The US Corn Refiners Association has petitioned the FDA for permission to change the name “High Fructose Corn Syrup” to the much more innocuous-sounding “Corn Sugars.” This comes as 58% of Americans say they are concerned about HFCS’s impact on their health. HFCS is a heavily subsidized industrial byproduct of the corn industry, and is ubiquitous in American processed food — everything from Rice Krispies to “healthy” granola bars.
HFCS isn’t particularly high in fructose, as it turns out — the name is a hang-over from the 1970s, when it first came into popular use. But even though “Corn Sugars” might be more descriptive, the name-change is clearly a move intended to confuse Americans who have slowly but surely come to reject products with HFCS on the ingredients list (when they can find alternatives that aren’t laden with HFCS, that is). Maybe the FDA should approve the move, but require a ten year period when the ingredient is written as “Corn Sugars (formerly High Fructose Corn Syrup).”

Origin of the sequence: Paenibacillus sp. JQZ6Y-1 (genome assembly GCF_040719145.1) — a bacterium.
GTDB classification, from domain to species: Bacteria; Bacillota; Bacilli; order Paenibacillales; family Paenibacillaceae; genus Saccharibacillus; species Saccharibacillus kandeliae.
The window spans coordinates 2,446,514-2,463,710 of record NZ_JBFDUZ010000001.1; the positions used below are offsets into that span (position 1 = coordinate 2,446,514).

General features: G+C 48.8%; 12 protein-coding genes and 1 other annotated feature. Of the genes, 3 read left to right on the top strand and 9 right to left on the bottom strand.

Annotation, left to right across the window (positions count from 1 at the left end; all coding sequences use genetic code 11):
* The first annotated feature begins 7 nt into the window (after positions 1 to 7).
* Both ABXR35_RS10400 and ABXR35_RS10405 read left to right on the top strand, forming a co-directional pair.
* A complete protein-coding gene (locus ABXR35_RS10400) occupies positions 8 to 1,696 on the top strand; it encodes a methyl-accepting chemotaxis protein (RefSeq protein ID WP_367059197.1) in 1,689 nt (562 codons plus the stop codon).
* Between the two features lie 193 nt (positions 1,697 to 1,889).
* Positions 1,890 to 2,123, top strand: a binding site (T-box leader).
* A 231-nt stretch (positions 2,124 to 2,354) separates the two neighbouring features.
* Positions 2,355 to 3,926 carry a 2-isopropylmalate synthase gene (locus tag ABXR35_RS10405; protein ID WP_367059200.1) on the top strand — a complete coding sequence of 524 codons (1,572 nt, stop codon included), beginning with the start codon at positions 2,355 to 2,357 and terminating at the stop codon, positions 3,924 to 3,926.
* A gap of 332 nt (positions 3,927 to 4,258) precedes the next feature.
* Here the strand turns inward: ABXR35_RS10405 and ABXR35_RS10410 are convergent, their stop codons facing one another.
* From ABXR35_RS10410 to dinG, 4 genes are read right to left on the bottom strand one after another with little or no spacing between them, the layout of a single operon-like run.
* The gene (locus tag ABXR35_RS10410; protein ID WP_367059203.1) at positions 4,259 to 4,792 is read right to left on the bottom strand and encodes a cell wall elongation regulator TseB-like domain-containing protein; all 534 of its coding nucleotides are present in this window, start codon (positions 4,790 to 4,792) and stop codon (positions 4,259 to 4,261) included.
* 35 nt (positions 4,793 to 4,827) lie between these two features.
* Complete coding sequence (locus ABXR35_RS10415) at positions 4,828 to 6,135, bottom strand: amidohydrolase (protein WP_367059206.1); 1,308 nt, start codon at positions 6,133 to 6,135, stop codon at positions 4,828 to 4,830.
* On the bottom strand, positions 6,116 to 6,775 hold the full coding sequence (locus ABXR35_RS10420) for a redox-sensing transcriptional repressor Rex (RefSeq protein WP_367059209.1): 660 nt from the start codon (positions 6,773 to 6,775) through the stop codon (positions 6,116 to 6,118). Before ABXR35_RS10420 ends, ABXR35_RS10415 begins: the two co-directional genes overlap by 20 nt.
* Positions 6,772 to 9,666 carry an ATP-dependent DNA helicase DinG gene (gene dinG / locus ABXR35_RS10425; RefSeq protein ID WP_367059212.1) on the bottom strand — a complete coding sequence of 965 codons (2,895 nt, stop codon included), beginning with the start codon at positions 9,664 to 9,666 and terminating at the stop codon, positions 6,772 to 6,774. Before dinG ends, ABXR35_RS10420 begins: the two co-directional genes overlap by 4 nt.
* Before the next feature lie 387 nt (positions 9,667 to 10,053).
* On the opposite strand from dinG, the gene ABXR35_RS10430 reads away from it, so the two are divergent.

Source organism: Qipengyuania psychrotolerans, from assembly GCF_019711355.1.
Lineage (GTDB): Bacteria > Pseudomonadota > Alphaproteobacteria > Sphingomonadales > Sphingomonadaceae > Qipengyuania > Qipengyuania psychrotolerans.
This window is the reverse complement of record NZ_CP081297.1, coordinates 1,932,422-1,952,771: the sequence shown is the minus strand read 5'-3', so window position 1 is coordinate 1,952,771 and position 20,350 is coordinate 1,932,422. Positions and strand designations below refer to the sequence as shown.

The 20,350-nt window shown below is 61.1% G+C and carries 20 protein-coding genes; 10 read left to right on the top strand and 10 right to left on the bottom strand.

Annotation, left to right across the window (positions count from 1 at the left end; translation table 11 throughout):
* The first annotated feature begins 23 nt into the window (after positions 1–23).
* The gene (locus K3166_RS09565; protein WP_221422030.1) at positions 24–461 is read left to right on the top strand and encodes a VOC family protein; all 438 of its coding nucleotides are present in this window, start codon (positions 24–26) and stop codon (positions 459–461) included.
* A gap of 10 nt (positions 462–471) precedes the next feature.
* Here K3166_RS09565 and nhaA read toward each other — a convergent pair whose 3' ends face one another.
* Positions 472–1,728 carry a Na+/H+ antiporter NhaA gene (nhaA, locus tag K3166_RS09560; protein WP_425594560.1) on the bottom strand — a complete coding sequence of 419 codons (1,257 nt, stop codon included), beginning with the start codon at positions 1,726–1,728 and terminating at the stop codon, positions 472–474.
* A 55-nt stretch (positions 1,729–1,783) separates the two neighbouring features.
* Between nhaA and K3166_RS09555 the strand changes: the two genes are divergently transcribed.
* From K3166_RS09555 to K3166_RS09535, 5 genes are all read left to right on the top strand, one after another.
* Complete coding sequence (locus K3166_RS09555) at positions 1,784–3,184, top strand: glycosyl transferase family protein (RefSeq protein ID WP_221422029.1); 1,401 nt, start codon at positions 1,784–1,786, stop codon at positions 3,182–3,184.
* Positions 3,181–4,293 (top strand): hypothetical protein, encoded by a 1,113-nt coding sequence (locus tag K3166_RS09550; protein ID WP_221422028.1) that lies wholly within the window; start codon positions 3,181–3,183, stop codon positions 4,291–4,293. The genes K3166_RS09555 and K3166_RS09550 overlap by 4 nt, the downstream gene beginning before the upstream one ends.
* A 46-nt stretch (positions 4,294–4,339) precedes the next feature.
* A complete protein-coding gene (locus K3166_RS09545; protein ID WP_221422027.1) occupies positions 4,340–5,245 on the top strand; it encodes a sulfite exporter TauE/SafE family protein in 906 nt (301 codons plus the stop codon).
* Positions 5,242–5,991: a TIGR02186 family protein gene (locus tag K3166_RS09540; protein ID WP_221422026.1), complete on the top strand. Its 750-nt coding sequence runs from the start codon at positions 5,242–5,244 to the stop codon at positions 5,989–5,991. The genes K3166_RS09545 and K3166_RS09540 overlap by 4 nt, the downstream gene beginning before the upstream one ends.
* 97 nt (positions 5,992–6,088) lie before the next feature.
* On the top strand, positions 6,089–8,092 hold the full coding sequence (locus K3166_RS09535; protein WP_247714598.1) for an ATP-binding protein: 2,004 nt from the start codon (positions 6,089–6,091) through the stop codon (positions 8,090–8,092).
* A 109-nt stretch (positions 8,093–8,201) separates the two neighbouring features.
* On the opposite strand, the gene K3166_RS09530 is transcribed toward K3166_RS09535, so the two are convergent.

Funny thing is, they probably called it HCFS so people wouldn’t think it was sugar.
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